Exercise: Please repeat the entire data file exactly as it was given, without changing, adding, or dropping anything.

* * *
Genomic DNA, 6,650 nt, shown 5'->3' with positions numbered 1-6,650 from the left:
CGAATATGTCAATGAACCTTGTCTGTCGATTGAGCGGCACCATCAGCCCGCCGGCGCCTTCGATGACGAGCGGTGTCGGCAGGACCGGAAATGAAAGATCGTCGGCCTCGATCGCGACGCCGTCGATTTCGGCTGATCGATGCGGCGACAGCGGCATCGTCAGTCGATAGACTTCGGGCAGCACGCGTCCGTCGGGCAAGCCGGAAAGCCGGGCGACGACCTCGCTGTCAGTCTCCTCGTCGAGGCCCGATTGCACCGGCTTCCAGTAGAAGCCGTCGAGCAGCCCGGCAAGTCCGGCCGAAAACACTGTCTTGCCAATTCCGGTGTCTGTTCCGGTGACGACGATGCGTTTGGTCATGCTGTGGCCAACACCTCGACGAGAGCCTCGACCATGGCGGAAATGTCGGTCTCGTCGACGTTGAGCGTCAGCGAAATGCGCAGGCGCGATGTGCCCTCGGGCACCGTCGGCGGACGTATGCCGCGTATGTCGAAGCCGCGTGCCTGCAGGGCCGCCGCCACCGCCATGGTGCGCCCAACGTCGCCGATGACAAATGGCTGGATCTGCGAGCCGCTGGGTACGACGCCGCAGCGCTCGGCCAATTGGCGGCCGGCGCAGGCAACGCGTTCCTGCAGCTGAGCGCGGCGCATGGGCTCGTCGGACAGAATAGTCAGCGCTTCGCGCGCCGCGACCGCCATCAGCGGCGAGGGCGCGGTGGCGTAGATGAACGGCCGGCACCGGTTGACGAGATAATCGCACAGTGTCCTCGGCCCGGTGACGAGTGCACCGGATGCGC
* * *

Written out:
Genomic DNA, 6,650 nt, shown 5'->3' with positions numbered 1-6,650 from the left:
CGAATATGTCAATGAACCTTGTCTGTCGATTGAGCGGCACCATCAGCCCGCCGGCGCCTTCGATGACGAGCGGTGTCGGCAGGACCGGAAATGAAAGATCGTCGGCCTCGATCGCGACGCCGTCGATTTCGGCTGATCGATGCGGCGACAGCGGCATCGTCAGTCGATAGACTTCGGGCAGCACGCGTCCGTCGGGCAAGCCGGAAAGCCGGGCGACGACCTCGCTGTCAGTCTCCTCGTCGAGGCCCGATTGCACCGGCTTCCAGTAGAAGCCGTCGAGCAGCCCGGCAAGTCCGGCCGAAAACACTGTCTTGCCAATTCCGGTGTCTGTTCCGGTGACGACGATGCGTTTGGTCATGCTGTGGCCAACACCTCGACGAGAGCCTCGACCATGGCGGAAATGTCGGTCTCGTCGACGTTGAGCGTCAGCGAAATGCGCAGGCGCGATGTGCCCTCGGGCACCGTCGGCGGACGTATGCCGCGTATGTCGAAGCCGCGTGCCTGCAGGGCCGCCGCCACCGCCATGGTGCGCCCAACGTCGCCGATGACAAATGGCTGGATCTGCGAGCCGCTGGGTACGACGCCGCAGCGCTCGGCCAATTGGCGGCCGGCGCAGGCAACGCGTTCCTGCAGCTGAGCGCGGCGCATGGGCTCGTCGGACAGAATAGTCAGCGCTTCGCGCGCCGCGACCGCCATCAGCGGCGAGGGCGCGGTGGCGTAGATGAACGGCCGGCACCGGTTGACGAGATAATCGCACAGTGTCCTCGGCCCGGTGACGAGTGCACCGGATGCGC